of immortall reſt; her head circuled with a crowne
of gold, which did intimate her princely deſcent; and
at her feete lay a broken wheele: round about ſate
her Attendants twelue maydes of honor gorgeouſly
attired, each one bearing in her hand a ſiluer ſheild,
vpon which were portrayed Catherin Wheeles, and
within them the Motto to the Companies armes, Serue
and obay
. Vnder theſe ſatre her ſeruants at worke,
ſome carding Wooll; ſome Spinning; others Knitting
capps
; with her Feltmakers; one Bowed; one Baſoned;
and another Blockt; and behind the Mount ſate a
Shepheard keeping his ſheepe: Each of which in-
duſtrious
B 3

The Triumphs of Peace.

duſtrious faculties haue reference to the ſupport of
this Worſhipfull society.

THE fifth and laſt inuention, was a Chariot
painted ful with houre-glaſſes, and ſun-dialls,
the fore-wheeles were two Globes, and the
hinder wheeles were like two Church dialls; within
it aged Time was drawne, ſeated vpon an houre-glaſſe
that was ſupported on the ſhoulders of a gyant, re-
preſenting the Iron age; in one hand he held a ſickle,
in the other a croutch; and in the Chariot with him
were drawne the foure Elements, Ignis, Aer, Aqua,
and Terra
. Ignis fire, was attired in a flame coloured
taffaty robe, leaning on a Salamander, and in his
hand three teend Lightning; Aer Aire, in a robe
lymmed with clouds and ſeuerall ſhaps of Birds, and
in his hand a Doue; Aqua water, in a robe limmed
with Waues and Fiſhes, her azure treſſes deckt with
flegges,4 and in her hand a veſſell full of liue Fiſhes;
Terra earth, in a robe on which graſſe and flowers,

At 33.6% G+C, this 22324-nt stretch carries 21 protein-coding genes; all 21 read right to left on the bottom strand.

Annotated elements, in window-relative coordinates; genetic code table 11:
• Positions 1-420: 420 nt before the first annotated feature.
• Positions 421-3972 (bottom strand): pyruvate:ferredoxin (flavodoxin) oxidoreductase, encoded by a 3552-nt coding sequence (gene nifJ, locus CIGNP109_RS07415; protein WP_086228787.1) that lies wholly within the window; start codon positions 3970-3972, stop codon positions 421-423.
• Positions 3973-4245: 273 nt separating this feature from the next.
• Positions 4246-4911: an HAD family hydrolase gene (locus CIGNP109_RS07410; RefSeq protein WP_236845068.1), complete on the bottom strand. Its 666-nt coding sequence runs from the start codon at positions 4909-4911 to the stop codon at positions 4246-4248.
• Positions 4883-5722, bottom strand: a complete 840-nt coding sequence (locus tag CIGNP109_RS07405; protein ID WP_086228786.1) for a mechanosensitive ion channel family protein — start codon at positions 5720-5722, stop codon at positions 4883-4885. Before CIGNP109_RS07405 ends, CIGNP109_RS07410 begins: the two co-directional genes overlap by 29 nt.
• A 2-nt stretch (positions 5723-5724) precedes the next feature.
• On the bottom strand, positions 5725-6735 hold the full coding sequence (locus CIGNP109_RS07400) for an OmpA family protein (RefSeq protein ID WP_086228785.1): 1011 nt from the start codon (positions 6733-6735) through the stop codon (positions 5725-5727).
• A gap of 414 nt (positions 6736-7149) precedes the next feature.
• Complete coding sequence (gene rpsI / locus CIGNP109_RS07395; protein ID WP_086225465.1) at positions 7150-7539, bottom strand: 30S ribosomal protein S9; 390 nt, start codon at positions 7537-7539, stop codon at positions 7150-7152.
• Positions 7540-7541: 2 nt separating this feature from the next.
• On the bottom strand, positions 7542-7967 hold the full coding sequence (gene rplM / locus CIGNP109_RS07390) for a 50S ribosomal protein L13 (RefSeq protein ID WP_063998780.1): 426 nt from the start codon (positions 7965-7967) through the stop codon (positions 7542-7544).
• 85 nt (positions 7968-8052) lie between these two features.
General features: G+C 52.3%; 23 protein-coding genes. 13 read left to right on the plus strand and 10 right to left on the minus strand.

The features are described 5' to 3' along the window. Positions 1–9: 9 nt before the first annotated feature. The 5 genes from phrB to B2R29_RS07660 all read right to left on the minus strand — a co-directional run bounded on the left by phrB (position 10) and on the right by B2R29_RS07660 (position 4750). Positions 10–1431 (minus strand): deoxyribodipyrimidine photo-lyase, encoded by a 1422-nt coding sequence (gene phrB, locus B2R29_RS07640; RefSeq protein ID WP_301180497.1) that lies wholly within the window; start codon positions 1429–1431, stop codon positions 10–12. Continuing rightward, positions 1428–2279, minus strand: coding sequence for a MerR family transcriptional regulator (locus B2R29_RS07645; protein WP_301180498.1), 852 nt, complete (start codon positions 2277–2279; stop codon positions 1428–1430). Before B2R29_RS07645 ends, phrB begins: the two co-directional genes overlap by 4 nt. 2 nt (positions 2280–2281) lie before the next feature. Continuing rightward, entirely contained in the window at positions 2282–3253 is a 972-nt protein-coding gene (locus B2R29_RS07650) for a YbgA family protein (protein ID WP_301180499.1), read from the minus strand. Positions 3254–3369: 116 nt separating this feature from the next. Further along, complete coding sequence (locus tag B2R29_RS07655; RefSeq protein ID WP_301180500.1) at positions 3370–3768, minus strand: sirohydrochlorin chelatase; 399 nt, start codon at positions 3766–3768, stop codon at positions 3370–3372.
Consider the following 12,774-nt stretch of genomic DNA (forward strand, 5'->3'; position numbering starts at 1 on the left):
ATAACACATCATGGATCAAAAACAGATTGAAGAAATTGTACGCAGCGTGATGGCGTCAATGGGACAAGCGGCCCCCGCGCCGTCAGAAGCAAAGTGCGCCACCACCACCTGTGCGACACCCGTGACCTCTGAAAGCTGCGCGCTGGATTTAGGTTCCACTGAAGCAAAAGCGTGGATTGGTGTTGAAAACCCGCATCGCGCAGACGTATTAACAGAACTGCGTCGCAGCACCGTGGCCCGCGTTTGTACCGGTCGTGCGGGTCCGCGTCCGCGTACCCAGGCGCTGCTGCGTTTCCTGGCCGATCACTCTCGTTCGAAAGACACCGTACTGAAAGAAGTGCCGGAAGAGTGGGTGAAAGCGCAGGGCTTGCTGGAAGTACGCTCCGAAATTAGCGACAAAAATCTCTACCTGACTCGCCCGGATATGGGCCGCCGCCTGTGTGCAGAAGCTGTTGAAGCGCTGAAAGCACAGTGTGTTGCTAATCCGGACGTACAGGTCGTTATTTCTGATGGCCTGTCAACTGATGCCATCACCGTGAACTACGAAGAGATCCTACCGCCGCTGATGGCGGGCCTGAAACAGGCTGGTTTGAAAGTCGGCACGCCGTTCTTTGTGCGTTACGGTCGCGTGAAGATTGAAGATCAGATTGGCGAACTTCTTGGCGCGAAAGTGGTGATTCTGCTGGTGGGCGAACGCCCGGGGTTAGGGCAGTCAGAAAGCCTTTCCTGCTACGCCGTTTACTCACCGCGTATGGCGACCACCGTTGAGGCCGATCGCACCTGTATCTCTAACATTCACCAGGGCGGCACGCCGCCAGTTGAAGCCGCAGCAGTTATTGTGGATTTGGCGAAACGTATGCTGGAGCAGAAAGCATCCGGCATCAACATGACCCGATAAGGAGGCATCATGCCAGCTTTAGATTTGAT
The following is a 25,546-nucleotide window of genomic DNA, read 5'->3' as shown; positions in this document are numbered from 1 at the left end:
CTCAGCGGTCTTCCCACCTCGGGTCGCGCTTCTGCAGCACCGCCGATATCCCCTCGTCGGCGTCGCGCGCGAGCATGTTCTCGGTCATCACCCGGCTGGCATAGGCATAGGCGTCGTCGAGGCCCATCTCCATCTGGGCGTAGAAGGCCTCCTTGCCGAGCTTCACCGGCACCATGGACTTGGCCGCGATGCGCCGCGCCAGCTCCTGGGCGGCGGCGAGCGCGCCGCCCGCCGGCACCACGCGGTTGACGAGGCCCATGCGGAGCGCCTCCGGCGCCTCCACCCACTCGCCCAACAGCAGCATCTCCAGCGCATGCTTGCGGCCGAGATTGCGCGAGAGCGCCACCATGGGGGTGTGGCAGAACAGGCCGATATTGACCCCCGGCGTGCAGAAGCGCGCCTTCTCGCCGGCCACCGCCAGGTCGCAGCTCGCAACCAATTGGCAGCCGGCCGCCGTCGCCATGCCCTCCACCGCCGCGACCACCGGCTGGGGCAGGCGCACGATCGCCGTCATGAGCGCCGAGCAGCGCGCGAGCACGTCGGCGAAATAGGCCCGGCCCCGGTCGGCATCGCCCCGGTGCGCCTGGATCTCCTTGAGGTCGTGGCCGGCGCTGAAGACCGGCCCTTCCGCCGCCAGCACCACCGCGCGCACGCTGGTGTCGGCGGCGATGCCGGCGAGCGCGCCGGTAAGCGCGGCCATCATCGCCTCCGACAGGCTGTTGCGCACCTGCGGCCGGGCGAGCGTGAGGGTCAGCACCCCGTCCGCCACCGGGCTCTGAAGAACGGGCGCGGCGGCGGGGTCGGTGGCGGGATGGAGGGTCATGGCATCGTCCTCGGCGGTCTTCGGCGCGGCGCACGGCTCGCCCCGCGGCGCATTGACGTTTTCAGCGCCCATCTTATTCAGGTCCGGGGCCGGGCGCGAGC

ſprang as it were naturally; on her head ſtood green
corne, and in her hand ſhe bare a ſiluer ſpade. This
Chariot was drawne by the foure ſeaſons of the
yeare, Ver the ſpring, Æſtas the ſommer, Autumne, and
Hyems winter. Ver was ſuted in greene taffaty, a
chaplet of flowers on her head, a bow in her hand
and a quiuer at her backe like a huntreſſe; Æſtas in
a yellow taffaty robe, and her browes like Ceres,
deckt with ripe corne, & a cornucopiæ in her hand;
Antumne5 in a naked ſhape like Bacchus, his temples
wreathed with vines, and in his hand a cluſter of
grapes; Hyems Winter in a furred gowne, and in his
hand a pan of burning coles. This Chariot, in the

euening

The Triumphs of Peace.

euening when the Lord Maior came to Paules, at the
vpper Conduit in Cheapeſide, Time made this
ſpeech.

ME thinkes I ſee amazement pierce each eye,
That viewes me repreſenting my weake ſtate,
Who ſ […]ted with my dull variety,
Turne backe their heads I do not imitate;
But ſhew the ſpatious world, the age I beare:
For when command of the immortall powers,
Had giuen me being, when I firſt did reare
My Nimble eſſence on the winged howers:
I went forth like the ſpring, and did behold,
And weare out mans firſt dayes the age of gold;
Then roſe the ſiluer age, and that decaid,
Succeſſiuely another ganne to raigne,
Called the Brazen age: when that did fade,
This laſt prop of the world that doth ſuſtaine,
My ponderous glaſſe and me, the Iron age,
Sprung vp to be my Atlas; were he gone,
Theſe Elements attending would with rage,
Turne feeble Time to deſolation:
But now doe you not wonder much to ſee,
Me as I am ay’d, a ſolemnity,
Like to a victor borne triumphantly?